Last modified: 7:58 AM Saturday, 14 January 2017

On Iran, Wikileaks and Arab opinion

Looking below the surface

Recently published diplomatic cables obtained through WikiLeaks have given the impression — fostered by selective reporting — that most Arab countries distrust and fear Iran, and some would welcome a military attack on it by the U.S. or Israel. But this is grotesquely superficial and therefore deeply misleading.

Arab opinion, 2010: Nuclear-armed Iran a good thing for the Middle East

“The Tell-Tale Chart”? — Arab opinion, 2010: Nuclear-armed Iran a good thing for the Middle East.
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As the poll reported on this page clarifies, the opinions represented in the cables are those of the autocratic governments allied with the US — and are far from uniform even among them. As so often under such regimes, the opinions audible outside the region reflect only the concerns of a sycophantic ruling elite that has identified with its neocolonial overlords, while the thoughts of the people living under that elite are muted and go unheard. And it is hardly surprising that what the US’ satrapies say for its consumption tends to be what they think the hegemony wants to hear.

What our “friends” in the Arab world don’t want us to know is what the muzzled majority actually thinks. In this case, for example, we find that, far from fearing Iran, many ordinary Arabs respect it for its independence, and — in contrast with polls taken as little as a year ago — a majority now feels that a nuclear-armed Iran would be a good thing for the Middle East. Additionally, and still more significantly, we find that, of Arabs surveyed, when asked to identify the states that they thought most threatened regional security, only ten percent named Iran; meanwhile, 88 percent picked Israel and 77 percent the United States.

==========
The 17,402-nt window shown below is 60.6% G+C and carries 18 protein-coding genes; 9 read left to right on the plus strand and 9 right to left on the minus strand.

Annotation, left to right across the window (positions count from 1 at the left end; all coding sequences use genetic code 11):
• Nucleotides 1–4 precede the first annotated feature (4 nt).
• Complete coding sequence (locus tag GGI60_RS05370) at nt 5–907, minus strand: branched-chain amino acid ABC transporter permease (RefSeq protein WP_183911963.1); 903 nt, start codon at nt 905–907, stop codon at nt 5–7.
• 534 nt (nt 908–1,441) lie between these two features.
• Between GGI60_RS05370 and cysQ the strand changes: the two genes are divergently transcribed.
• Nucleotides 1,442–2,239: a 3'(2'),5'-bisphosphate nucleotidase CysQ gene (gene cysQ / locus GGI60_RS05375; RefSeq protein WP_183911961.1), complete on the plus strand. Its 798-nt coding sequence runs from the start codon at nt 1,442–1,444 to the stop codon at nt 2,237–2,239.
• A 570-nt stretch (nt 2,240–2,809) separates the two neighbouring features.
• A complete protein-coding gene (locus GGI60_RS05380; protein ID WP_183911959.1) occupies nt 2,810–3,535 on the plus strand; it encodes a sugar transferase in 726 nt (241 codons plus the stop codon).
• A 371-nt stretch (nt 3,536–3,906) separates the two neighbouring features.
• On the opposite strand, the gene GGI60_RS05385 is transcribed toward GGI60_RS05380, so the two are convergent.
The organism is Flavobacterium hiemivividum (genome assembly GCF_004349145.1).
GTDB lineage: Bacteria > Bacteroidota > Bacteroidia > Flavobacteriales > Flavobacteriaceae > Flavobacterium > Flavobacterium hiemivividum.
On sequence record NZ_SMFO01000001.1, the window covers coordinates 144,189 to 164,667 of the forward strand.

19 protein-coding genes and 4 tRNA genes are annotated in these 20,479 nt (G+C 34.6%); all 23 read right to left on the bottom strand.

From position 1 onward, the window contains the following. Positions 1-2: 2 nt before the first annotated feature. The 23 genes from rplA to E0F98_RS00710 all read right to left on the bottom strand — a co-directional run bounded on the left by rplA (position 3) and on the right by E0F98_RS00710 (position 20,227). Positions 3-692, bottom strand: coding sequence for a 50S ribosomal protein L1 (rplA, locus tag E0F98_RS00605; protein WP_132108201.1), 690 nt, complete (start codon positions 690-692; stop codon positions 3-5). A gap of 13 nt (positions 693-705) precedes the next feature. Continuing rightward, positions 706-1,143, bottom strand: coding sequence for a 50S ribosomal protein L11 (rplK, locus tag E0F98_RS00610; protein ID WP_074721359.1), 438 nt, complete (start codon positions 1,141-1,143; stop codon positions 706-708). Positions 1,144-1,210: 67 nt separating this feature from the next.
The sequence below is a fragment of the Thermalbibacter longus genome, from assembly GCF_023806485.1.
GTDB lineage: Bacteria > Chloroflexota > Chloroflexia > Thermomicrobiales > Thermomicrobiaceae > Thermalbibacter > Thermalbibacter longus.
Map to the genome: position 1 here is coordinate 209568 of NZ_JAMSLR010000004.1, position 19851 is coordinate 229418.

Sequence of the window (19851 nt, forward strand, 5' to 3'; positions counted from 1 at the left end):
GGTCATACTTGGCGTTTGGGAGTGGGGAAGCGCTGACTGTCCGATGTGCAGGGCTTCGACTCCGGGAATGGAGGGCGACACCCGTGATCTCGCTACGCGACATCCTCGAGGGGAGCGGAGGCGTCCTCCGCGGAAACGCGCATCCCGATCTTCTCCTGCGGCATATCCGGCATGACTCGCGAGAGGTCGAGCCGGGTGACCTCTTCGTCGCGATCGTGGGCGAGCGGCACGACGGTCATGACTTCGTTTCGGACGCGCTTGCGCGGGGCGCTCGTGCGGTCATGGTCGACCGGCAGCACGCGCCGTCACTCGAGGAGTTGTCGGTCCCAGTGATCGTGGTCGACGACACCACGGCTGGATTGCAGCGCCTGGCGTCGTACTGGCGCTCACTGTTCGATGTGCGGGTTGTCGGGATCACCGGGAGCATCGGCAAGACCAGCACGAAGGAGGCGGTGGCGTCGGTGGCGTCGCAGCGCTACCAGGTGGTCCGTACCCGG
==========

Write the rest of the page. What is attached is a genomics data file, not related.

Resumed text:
I am thankful for WikiLeaks. It provides investigative journalism with tools never before available, permitting reporters to look behind the facade of what governments want us to believe and find what they are actually doing and saying, both internally and among themselves. But like any tool, it is what its wielder makes of it, and we must therefore be prepared to look beyond what the elite says — in private as well as for public consumption — and realize that it is often deeply at odds with the interests and desires of the people controlled by but not represented by that elite.

Originally published as a review of a December 2010 brookings.edu report on public opinion in the Middle East.

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